This is what it said:
The role of gays and lesbians in church life is just the latest in a long line of issues that churches have fought over and, sometimes, even divided over, said David Steinmetz, a church historian at Duke University’s Divinity School in Durham, N.C.
In many ways, schism has been one of the most powerful forces shaping Christianity throughout history.
Churches have split over all manner of issues, from seemingly trivial squabbles to profound doctrinal disagreements, Steinmetz said.
In one case, a reformed church in the Netherlands divided over the question of whether the snake in the Garden of Eden actually talked to Eve as reported in Genesis.
Twenty years from now the debate over homosexuality may still be raging. “I don’t think it will have gone away,” Steinmetz said.
“It may result in a reconfiguration in mainline Protestantism…. The gravitational pull not to go that far is strong. People have split for all manner of reasons.”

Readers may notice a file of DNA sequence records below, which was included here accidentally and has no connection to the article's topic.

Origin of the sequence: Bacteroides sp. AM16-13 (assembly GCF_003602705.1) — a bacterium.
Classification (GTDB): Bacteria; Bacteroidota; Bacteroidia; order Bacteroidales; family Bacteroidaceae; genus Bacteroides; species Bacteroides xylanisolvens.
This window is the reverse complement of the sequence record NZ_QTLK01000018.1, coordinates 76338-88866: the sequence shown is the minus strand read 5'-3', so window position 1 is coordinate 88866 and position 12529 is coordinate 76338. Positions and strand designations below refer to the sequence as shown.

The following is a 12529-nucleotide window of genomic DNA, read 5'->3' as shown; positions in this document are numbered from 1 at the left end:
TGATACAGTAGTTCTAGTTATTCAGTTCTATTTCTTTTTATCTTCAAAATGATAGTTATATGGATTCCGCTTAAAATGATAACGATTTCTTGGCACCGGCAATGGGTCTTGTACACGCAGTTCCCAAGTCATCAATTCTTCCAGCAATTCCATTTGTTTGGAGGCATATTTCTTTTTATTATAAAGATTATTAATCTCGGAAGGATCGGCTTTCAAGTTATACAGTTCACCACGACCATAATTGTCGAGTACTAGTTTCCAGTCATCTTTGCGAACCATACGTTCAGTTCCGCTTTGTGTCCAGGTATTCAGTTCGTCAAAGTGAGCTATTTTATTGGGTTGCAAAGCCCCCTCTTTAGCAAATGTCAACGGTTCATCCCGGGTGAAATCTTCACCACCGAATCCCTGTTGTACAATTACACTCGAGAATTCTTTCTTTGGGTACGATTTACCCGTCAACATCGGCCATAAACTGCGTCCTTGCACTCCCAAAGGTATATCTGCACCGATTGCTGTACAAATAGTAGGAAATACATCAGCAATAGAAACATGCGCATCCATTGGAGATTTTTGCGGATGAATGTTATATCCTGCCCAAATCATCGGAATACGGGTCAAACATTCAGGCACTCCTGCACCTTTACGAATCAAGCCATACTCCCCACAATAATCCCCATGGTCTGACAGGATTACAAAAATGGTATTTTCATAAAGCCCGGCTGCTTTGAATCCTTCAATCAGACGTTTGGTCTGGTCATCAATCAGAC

Just what the journalist ordered, and professors like to see—more than just a phrase or a sentence excised from any meaningful context.
For some reason, in our short conversation, David and I hit it off beyond the typical businesslike, source-reporter exchange. I knew that my Episcopal coverage was getting picked up around the country, and I told David that others might see it and call him for similar comment. I also raised the possibility that he might be asked to write an op-ed column on the subject. He was intrigued, and asked what that might entail. I am asked this question frequently by academics and authors. Rarely, however, do people actually pay attention to what I tell them.
With the Amos Ragan Kearns chair, numerous academic titles, and a field of expertise (church history) broad enough to allow him to comment on a spectrum of religious and denominational subjects, David was perfectly positioned to become a “utility infielder” of opinion. It also helped that he seemed to be ideologically and doctrinally centrist.